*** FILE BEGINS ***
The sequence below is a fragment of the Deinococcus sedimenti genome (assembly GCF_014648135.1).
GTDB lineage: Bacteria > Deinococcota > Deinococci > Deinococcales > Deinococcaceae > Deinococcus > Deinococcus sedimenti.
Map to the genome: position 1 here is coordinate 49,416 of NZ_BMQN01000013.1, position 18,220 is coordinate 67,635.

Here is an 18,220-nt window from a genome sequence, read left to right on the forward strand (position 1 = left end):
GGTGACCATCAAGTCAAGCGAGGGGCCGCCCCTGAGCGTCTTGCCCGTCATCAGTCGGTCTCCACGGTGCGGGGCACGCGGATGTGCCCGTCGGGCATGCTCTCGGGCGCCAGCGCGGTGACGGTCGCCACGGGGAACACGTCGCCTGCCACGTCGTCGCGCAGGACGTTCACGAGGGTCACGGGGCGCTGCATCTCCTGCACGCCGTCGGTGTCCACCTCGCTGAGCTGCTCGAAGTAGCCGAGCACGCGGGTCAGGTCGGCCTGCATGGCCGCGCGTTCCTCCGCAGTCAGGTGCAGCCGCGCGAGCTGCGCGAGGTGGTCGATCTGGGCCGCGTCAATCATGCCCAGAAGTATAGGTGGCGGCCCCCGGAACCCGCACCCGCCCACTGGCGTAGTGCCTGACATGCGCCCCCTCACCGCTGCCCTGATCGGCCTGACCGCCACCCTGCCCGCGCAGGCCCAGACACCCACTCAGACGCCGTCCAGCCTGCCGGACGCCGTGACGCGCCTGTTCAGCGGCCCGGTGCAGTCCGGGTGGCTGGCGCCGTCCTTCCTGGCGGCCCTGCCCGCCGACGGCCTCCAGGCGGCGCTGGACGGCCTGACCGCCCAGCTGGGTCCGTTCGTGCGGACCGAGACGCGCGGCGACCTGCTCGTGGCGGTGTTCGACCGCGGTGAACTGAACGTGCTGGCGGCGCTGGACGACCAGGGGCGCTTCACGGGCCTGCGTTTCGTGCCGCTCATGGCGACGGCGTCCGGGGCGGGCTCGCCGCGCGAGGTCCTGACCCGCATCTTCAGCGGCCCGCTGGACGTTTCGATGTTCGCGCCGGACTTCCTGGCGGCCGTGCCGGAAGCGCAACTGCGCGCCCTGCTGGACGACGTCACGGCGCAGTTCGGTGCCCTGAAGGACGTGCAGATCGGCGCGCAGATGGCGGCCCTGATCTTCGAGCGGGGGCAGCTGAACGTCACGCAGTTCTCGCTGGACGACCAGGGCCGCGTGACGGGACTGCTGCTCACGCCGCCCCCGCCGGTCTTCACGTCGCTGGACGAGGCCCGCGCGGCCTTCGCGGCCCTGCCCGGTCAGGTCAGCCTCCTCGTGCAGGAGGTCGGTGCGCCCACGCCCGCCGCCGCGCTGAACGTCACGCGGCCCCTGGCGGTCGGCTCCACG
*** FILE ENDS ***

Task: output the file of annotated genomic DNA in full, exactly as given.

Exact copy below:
The sequence below is a fragment of the Deinococcus sedimenti genome (assembly GCF_014648135.1).
GTDB lineage: Bacteria > Deinococcota > Deinococci > Deinococcales > Deinococcaceae > Deinococcus > Deinococcus sedimenti.
Map to the genome: position 1 here is coordinate 49,416 of NZ_BMQN01000013.1, position 18,220 is coordinate 67,635.

Here is an 18,220-nt window from a genome sequence, read left to right on the forward strand (position 1 = left end):
GGTGACCATCAAGTCAAGCGAGGGGCCGCCCCTGAGCGTCTTGCCCGTCATCAGTCGGTCTCCACGGTGCGGGGCACGCGGATGTGCCCGTCGGGCATGCTCTCGGGCGCCAGCGCGGTGACGGTCGCCACGGGGAACACGTCGCCTGCCACGTCGTCGCGCAGGACGTTCACGAGGGTCACGGGGCGCTGCATCTCCTGCACGCCGTCGGTGTCCACCTCGCTGAGCTGCTCGAAGTAGCCGAGCACGCGGGTCAGGTCGGCCTGCATGGCCGCGCGTTCCTCCGCAGTCAGGTGCAGCCGCGCGAGCTGCGCGAGGTGGTCGATCTGGGCCGCGTCAATCATGCCCAGAAGTATAGGTGGCGGCCCCCGGAACCCGCACCCGCCCACTGGCGTAGTGCCTGACATGCGCCCCCTCACCGCTGCCCTGATCGGCCTGACCGCCACCCTGCCCGCGCAGGCCCAGACACCCACTCAGACGCCGTCCAGCCTGCCGGACGCCGTGACGCGCCTGTTCAGCGGCCCGGTGCAGTCCGGGTGGCTGGCGCCGTCCTTCCTGGCGGCCCTGCCCGCCGACGGCCTCCAGGCGGCGCTGGACGGCCTGACCGCCCAGCTGGGTCCGTTCGTGCGGACCGAGACGCGCGGCGACCTGCTCGTGGCGGTGTTCGACCGCGGTGAACTGAACGTGCTGGCGGCGCTGGACGACCAGGGGCGCTTCACGGGCCTGCGTTTCGTGCCGCTCATGGCGACGGCGTCCGGGGCGGGCTCGCCGCGCGAGGTCCTGACCCGCATCTTCAGCGGCCCGCTGGACGTTTCGATGTTCGCGCCGGACTTCCTGGCGGCCGTGCCGGAAGCGCAACTGCGCGCCCTGCTGGACGACGTCACGGCGCAGTTCGGTGCCCTGAAGGACGTGCAGATCGGCGCGCAGATGGCGGCCCTGATCTTCGAGCGGGGGCAGCTGAACGTCACGCAGTTCTCGCTGGACGACCAGGGCCGCGTGACGGGACTGCTGCTCACGCCGCCCCCGCCGGTCTTCACGTCGCTGGACGAGGCCCGCGCGGCCTTCGCGGCCCTGCCCGGTCAGGTCAGCCTCCTCGTGCAGGAGGTCGGTGCGCCCACGCCCGCCGCCGCGCTGAACGTCACGCGGCCCCTGGCGGTCGGCTCCACG